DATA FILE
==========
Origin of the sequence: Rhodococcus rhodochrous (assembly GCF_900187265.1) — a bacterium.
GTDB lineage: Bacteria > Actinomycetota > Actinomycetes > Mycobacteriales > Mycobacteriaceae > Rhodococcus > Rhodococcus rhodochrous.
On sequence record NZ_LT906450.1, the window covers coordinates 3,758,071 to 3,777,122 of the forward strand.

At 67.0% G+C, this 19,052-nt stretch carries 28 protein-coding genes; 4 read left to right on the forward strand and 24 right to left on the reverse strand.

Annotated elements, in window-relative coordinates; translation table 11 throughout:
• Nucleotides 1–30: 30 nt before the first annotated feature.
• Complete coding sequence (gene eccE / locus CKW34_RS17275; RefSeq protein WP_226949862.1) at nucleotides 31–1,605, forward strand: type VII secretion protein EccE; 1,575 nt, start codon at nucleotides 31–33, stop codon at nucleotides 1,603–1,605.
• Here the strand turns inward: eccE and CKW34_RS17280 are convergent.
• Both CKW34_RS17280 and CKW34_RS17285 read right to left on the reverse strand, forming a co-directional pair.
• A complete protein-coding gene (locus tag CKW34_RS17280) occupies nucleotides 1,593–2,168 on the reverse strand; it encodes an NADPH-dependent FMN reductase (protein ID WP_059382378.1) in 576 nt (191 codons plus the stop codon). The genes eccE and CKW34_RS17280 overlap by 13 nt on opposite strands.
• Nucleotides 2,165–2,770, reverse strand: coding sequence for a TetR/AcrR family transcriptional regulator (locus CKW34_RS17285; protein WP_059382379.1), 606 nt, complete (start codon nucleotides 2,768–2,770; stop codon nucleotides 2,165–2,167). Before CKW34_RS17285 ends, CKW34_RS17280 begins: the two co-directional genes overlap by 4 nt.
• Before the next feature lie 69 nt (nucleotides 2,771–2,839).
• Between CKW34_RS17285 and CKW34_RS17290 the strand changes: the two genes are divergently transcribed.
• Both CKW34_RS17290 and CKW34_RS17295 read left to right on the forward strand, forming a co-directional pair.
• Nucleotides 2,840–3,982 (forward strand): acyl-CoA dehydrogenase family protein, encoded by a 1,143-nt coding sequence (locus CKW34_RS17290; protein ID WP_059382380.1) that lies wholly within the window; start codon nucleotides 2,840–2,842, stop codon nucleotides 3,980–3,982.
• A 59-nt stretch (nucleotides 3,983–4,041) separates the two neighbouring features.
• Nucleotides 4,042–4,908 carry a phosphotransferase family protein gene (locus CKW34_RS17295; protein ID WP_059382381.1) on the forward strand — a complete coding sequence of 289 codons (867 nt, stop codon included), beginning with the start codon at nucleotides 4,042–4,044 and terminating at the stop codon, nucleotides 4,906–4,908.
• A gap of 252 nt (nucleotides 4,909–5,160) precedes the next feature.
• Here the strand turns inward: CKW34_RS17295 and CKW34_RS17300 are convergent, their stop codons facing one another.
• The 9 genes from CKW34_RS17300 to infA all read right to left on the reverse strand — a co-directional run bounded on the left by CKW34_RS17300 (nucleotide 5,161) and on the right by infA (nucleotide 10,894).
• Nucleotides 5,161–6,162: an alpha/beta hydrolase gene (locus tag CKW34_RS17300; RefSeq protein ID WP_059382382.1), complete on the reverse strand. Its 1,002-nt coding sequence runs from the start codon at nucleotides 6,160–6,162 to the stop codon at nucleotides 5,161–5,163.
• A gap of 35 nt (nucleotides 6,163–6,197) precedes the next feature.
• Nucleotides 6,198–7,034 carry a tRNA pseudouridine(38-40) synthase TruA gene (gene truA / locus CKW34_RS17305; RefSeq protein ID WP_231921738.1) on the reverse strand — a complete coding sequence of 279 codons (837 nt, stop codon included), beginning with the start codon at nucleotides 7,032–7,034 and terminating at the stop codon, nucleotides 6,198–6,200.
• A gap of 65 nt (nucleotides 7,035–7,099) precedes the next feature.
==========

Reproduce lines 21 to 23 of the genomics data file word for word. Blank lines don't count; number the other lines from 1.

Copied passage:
• Nucleotides 5,161–6,162: an alpha/beta hydrolase gene (locus tag CKW34_RS17300; RefSeq protein ID WP_059382382.1), complete on the reverse strand. Its 1,002-nt coding sequence runs from the start codon at nucleotides 6,160–6,162 to the stop codon at nucleotides 5,161–5,163.
• A gap of 35 nt (nucleotides 6,163–6,197) precedes the next feature.
• Nucleotides 6,198–7,034 carry a tRNA pseudouridine(38-40) synthase TruA gene (gene truA / locus CKW34_RS17305; RefSeq protein ID WP_231921738.1) on the reverse strand — a complete coding sequence of 279 codons (837 nt, stop codon included), beginning with the start codon at nucleotides 7,032–7,034 and terminating at the stop codon, nucleotides 6,198–6,200.